The following four notes come from Mills’ book “The Power Elite” published by Oxford Press in 1956. Keep in mind several things as you read them. One, even though you are permitted to choose, there are boundaries already placed around you retirement choices and they were not open for discussion. Secondly, the cost of those choices was not democratically considered with the input of the largest group – the actual investor – who is almost completely ignored in the process of picking which plan administrator, is best for the whole. You have to accept the plans offered by your employer – if they offer any at all, limit your contributions based on legislation and exercise the so-called portability of many plans that often comes without good instruction on how to best create an alternative plan when the worker leaves her or his current employer.

Mills writes:

“I. In the democratic society of publics it was assumed, with John Locke, that the individual conscience was the ultimate seat of judgment and hence the final court of appeal. But this principle was challenged-as E. H. Carr has put it-when Rousseau 'for the first time thought in terms of the sovereignty of the whole people, and faced the issue of mass democracy.'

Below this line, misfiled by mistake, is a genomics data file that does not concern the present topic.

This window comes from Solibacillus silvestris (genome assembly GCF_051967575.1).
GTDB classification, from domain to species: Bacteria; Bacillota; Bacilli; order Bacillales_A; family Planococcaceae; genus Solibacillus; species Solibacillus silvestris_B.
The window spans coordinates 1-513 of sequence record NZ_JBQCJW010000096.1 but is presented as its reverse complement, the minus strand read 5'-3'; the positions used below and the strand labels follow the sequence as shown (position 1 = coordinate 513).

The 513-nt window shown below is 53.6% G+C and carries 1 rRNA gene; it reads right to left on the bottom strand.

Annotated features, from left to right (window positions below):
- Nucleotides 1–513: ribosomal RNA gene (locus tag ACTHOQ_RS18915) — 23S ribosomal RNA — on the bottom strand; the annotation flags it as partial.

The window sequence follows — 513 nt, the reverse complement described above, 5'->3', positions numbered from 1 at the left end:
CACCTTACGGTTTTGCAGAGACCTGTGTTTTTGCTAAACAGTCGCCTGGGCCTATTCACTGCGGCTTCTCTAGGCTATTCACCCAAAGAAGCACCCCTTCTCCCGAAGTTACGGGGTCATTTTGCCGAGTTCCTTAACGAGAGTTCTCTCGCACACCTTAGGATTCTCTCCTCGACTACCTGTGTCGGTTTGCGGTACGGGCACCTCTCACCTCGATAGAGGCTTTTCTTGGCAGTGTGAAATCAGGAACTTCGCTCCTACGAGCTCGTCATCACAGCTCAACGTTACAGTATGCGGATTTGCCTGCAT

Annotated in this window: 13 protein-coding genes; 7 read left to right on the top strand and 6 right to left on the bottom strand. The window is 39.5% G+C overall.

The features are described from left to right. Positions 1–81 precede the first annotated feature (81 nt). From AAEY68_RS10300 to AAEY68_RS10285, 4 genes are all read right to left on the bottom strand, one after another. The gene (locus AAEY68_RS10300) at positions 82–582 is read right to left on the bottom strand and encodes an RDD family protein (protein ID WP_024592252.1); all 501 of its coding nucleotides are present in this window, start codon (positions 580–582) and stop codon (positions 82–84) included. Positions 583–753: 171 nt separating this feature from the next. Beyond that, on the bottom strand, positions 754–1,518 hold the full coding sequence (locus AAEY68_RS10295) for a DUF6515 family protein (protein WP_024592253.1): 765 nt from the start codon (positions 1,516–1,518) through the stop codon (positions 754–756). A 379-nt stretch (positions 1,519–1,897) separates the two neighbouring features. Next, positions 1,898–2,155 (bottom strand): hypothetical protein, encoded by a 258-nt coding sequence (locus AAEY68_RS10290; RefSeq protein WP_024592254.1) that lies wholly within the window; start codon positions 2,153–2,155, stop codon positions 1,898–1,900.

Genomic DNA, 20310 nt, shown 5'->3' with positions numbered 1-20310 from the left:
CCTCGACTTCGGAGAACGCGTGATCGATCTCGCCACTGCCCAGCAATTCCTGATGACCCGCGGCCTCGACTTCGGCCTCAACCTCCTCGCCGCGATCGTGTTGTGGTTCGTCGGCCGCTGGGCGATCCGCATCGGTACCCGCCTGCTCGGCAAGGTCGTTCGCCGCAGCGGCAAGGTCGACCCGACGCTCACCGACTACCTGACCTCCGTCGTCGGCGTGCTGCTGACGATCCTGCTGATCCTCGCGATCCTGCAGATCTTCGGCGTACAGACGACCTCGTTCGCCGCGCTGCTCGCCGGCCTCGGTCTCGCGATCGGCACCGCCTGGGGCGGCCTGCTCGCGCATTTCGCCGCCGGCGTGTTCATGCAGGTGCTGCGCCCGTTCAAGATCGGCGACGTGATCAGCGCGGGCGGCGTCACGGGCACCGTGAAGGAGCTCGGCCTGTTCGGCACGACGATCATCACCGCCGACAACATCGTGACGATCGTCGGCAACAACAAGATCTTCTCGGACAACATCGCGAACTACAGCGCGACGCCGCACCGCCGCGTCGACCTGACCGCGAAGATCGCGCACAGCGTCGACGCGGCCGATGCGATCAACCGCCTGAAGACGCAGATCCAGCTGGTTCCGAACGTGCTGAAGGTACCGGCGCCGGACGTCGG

“II. In the democratic society of publics it was assumed that among the individuals who composed it there was a natural and peaceful harmony of interests. But this essentially conservative doctrine gave way to the Utilitarian doctrine that such a harmony of interests had first to be created by reform before it could work, and later to the Marxian doctrine of class struggle, which surely was then, and certainly is now, closer to reality than any assumed harmony of interests.

“III. In the democratic society of publics it was assumed that before public action would be taken, there would be rational discussion between individuals which would determine the action and that, accordingly, the public opinion that resulted would be the infallible voice of reason. But this has been challenged not only (1) by the assumed need for experts to decide delicate and intricate issues, but (2) by the discovery-as by Freud-of the irrationality of the man in the street, and (3) by the discovery- as by Marx-of the socially conditioned nature of what was once assumed to be autonomous reason.